Nicole & Joe Desmond | New York’s Famous Rhum Rhum Room

nicole and joe desmond doron gild
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Nicole and Joe Desmond aren’t quite sure when they fell for tiki. It was a gradual shift from cocktail curiosity to tropical obsession, but a trip to the Mai-Kai restaurant in Fort Lauderdale, Florida—a Polynesian paradise where Mai Tai maidens deliver drinks made by a sequestered bartender—solidified their love affair. That was nearly seven years ago, and now the couple has a full-blown tiki outfit built into their New York City apartment where they throw the occasional spectacular tiki party. The Rhum Rhum Room is less a bar and more a state of mind—an “adventurer’s club, or a mysterious, magical place where you can escape all your troubles,” as Nicole likes to say.

Joe, a CPA by day, bartends their parties doling out Mai Tais in glasses he designed himself, while Nicole—an artist and Pilates instructor—entertains, introducing guests to their three Macaw parrots, Sheena, Barnaby and Buddy. She’s usually dressed in something bright and juicy like a 1960s party dress with flowers dripping from her lipstick-red hair. “Before I found my people, I dressed like Ellen Degeneres,” she says, “cargo pants and spiky hair.” But her fabulousness has always triumphed. (She wore a Victorian gown for her senior prom, after all.)

The two, who have lived in New York for 11 years, were high school sweethearts in Salem, Massachusetts; they’ve been together for 30 years, married for 20. Having each only been on a plane once, the two left Salem to move to Australia in their 20s and subsequently traveled to Easter Island and all across Southeast Asia, which is where much of their dècor originates.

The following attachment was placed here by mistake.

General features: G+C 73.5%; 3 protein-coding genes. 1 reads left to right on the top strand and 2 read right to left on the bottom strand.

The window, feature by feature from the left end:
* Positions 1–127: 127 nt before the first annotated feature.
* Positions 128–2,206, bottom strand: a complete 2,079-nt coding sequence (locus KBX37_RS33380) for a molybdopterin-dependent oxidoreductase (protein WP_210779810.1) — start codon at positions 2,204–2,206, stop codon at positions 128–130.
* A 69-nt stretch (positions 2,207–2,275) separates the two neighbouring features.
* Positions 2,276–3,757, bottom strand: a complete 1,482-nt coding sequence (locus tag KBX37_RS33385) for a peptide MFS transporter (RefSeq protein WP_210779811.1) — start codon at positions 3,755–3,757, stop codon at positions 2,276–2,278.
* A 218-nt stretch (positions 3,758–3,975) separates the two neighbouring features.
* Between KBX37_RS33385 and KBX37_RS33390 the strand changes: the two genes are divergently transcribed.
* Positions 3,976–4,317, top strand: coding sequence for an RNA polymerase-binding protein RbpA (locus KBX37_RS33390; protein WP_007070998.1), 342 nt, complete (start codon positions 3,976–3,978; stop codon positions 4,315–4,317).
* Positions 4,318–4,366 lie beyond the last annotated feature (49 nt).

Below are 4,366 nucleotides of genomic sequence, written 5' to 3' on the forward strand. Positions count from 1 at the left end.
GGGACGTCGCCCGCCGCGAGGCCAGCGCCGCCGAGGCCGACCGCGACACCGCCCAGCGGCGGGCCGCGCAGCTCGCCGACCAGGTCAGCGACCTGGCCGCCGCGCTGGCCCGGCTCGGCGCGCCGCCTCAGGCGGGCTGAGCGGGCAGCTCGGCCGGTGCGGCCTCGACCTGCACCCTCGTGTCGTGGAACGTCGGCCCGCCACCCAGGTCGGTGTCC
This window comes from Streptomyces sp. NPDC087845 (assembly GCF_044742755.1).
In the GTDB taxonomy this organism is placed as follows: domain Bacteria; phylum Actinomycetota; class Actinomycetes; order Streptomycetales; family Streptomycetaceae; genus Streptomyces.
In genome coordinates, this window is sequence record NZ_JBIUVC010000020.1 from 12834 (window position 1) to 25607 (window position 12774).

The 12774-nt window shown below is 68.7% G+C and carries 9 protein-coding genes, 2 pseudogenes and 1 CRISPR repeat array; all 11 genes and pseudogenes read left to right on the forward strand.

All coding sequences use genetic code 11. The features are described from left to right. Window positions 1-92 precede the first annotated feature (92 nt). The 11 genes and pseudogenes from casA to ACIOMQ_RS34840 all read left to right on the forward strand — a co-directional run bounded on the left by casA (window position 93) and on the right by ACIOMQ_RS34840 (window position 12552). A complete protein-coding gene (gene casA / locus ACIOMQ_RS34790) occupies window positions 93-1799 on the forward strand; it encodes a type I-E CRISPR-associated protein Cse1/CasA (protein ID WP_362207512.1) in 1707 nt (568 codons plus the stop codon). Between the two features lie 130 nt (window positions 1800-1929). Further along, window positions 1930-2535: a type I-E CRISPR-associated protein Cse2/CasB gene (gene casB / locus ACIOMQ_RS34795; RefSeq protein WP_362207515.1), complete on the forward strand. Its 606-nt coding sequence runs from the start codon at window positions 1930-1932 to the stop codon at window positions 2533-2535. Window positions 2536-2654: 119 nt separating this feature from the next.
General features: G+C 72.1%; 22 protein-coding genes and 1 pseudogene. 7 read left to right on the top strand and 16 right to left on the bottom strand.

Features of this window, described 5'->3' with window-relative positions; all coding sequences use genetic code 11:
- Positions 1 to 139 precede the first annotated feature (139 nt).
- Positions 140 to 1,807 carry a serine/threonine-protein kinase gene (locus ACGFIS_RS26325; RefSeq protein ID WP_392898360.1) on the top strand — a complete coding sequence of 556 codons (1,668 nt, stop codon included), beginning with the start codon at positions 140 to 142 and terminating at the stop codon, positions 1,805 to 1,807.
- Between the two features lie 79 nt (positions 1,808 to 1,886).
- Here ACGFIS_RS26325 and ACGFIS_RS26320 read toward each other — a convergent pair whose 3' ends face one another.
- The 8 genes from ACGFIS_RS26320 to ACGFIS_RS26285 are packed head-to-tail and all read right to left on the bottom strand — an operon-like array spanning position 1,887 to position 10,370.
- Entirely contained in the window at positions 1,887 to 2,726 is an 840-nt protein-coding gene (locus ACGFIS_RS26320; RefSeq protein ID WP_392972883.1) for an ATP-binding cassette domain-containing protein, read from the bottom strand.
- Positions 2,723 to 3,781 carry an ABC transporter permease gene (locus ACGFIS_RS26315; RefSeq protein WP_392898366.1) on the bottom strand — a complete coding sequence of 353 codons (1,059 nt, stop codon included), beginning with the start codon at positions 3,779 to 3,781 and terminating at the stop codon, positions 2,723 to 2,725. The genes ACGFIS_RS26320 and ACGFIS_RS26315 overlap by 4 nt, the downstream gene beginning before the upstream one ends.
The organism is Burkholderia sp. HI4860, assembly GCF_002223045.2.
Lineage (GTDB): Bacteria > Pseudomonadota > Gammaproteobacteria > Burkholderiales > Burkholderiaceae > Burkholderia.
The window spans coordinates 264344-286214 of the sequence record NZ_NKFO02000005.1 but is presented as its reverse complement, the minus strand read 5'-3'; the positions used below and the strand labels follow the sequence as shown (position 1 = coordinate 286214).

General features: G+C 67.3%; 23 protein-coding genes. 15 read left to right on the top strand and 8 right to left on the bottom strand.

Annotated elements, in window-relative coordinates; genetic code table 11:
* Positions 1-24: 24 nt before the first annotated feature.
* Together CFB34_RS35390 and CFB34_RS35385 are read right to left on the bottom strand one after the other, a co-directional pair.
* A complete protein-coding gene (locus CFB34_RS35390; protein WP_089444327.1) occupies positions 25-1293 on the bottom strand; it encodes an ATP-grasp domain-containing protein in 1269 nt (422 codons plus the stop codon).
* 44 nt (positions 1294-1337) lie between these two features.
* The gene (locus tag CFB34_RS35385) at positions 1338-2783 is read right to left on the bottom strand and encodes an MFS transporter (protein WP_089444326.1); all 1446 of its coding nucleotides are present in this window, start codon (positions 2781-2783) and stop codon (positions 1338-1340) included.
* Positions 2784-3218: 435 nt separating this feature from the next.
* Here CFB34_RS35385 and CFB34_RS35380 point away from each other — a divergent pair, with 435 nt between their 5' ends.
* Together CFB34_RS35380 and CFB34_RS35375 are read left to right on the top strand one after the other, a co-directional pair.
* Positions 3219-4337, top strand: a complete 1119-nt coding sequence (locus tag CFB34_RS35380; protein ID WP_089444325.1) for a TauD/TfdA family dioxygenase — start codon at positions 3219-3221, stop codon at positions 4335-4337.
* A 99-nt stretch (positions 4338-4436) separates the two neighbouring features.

A nod to Massachusetts’s many “famous” roast beef places, New York’s famous Rhum Rhum Room is really an extension of the Desmonds’ passionate and inclusive hospitality. They don’t charge for drinks and they welcome strangers who have heard about the parties by word of mouth. Occasionally, they’ve even come home after a night out to find curious fans waiting by the door hoping for a glimpse of the tiki den within. And though guests must wait until invited, the Desmonds are sharers. Every new visitor leaves with a Rhum Rhum Mai Tai glass, which is now in its third design iteration; the first series was white and then brown and now green. Guests are encouraged to bring their glasses with them when they return for a future party and the iterations act as symbols of how long a guest has been attending.

While there’s no telling how many curious drinkers have passed through the Rhum Rhum Room’s door—the location remains a secret—it’s become a sort of talisman of the NYC cocktail community, beloved even by those who have only imagined visiting.

Hear a conversation with home tiki bar owner Joe Desmond about the in a segment of PUNCH Radio on Heritage Radio Network. [33:40]